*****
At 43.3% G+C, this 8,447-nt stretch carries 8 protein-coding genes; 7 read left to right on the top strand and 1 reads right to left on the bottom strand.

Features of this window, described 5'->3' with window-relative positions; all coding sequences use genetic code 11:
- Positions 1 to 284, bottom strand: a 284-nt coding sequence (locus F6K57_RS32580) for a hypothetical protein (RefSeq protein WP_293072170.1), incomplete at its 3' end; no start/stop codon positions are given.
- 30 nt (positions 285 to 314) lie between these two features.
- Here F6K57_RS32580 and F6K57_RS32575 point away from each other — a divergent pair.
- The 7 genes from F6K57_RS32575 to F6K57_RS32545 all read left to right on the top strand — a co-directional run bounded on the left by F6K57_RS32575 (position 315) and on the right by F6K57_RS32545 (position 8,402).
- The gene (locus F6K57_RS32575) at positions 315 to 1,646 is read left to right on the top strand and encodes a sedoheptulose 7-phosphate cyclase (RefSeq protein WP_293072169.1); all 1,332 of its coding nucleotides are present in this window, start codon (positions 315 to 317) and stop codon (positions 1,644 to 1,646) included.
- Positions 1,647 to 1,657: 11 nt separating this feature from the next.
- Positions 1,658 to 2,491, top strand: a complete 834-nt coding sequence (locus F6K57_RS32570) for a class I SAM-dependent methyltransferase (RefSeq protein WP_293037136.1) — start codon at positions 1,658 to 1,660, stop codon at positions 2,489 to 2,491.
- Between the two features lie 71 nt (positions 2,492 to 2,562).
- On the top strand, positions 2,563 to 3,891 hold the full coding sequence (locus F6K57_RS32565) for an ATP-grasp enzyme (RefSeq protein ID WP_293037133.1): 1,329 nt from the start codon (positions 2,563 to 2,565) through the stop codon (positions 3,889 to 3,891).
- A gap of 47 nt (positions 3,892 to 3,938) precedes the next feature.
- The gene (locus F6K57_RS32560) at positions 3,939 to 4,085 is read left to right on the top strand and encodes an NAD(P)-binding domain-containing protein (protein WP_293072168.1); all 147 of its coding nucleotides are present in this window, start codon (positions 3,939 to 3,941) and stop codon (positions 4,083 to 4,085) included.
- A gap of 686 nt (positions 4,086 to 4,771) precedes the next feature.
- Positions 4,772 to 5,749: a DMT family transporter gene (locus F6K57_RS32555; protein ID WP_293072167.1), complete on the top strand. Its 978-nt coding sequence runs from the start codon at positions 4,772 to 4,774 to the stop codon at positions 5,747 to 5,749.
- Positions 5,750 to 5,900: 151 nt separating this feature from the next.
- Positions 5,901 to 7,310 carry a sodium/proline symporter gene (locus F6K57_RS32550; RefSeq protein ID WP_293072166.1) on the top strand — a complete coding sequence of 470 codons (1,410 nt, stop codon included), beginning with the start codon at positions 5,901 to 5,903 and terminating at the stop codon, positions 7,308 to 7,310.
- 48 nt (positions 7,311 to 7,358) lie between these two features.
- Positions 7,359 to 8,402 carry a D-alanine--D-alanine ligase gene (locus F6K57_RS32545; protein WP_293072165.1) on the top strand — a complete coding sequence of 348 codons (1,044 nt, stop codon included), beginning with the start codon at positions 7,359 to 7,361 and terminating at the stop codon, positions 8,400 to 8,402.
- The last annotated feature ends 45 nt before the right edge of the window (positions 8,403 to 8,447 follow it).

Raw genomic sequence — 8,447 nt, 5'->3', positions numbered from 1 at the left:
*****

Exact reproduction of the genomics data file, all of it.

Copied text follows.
At 43.3% G+C, this 8,447-nt stretch carries 8 protein-coding genes; 7 read left to right on the top strand and 1 reads right to left on the bottom strand.

Features of this window, described 5'->3' with window-relative positions; all coding sequences use genetic code 11:
- Positions 1 to 284, bottom strand: a 284-nt coding sequence (locus F6K57_RS32580) for a hypothetical protein (RefSeq protein WP_293072170.1), incomplete at its 3' end; no start/stop codon positions are given.
- 30 nt (positions 285 to 314) lie between these two features.
- Here F6K57_RS32580 and F6K57_RS32575 point away from each other — a divergent pair.
- The 7 genes from F6K57_RS32575 to F6K57_RS32545 all read left to right on the top strand — a co-directional run bounded on the left by F6K57_RS32575 (position 315) and on the right by F6K57_RS32545 (position 8,402).
- The gene (locus F6K57_RS32575) at positions 315 to 1,646 is read left to right on the top strand and encodes a sedoheptulose 7-phosphate cyclase (RefSeq protein WP_293072169.1); all 1,332 of its coding nucleotides are present in this window, start codon (positions 315 to 317) and stop codon (positions 1,644 to 1,646) included.
- Positions 1,647 to 1,657: 11 nt separating this feature from the next.
- Positions 1,658 to 2,491, top strand: a complete 834-nt coding sequence (locus F6K57_RS32570) for a class I SAM-dependent methyltransferase (RefSeq protein WP_293037136.1) — start codon at positions 1,658 to 1,660, stop codon at positions 2,489 to 2,491.
- Between the two features lie 71 nt (positions 2,492 to 2,562).
- On the top strand, positions 2,563 to 3,891 hold the full coding sequence (locus F6K57_RS32565) for an ATP-grasp enzyme (RefSeq protein ID WP_293037133.1): 1,329 nt from the start codon (positions 2,563 to 2,565) through the stop codon (positions 3,889 to 3,891).
- A gap of 47 nt (positions 3,892 to 3,938) precedes the next feature.
- The gene (locus F6K57_RS32560) at positions 3,939 to 4,085 is read left to right on the top strand and encodes an NAD(P)-binding domain-containing protein (protein WP_293072168.1); all 147 of its coding nucleotides are present in this window, start codon (positions 3,939 to 3,941) and stop codon (positions 4,083 to 4,085) included.
- A gap of 686 nt (positions 4,086 to 4,771) precedes the next feature.
- Positions 4,772 to 5,749: a DMT family transporter gene (locus F6K57_RS32555; protein ID WP_293072167.1), complete on the top strand. Its 978-nt coding sequence runs from the start codon at positions 4,772 to 4,774 to the stop codon at positions 5,747 to 5,749.
- Positions 5,750 to 5,900: 151 nt separating this feature from the next.
- Positions 5,901 to 7,310 carry a sodium/proline symporter gene (locus F6K57_RS32550; RefSeq protein ID WP_293072166.1) on the top strand — a complete coding sequence of 470 codons (1,410 nt, stop codon included), beginning with the start codon at positions 5,901 to 5,903 and terminating at the stop codon, positions 7,308 to 7,310.
- 48 nt (positions 7,311 to 7,358) lie between these two features.
- Positions 7,359 to 8,402 carry a D-alanine--D-alanine ligase gene (locus F6K57_RS32545; protein WP_293072165.1) on the top strand — a complete coding sequence of 348 codons (1,044 nt, stop codon included), beginning with the start codon at positions 7,359 to 7,361 and terminating at the stop codon, positions 8,400 to 8,402.
- The last annotated feature ends 45 nt before the right edge of the window (positions 8,403 to 8,447 follow it).

Raw genomic sequence — 8,447 nt, 5'->3', positions numbered from 1 at the left: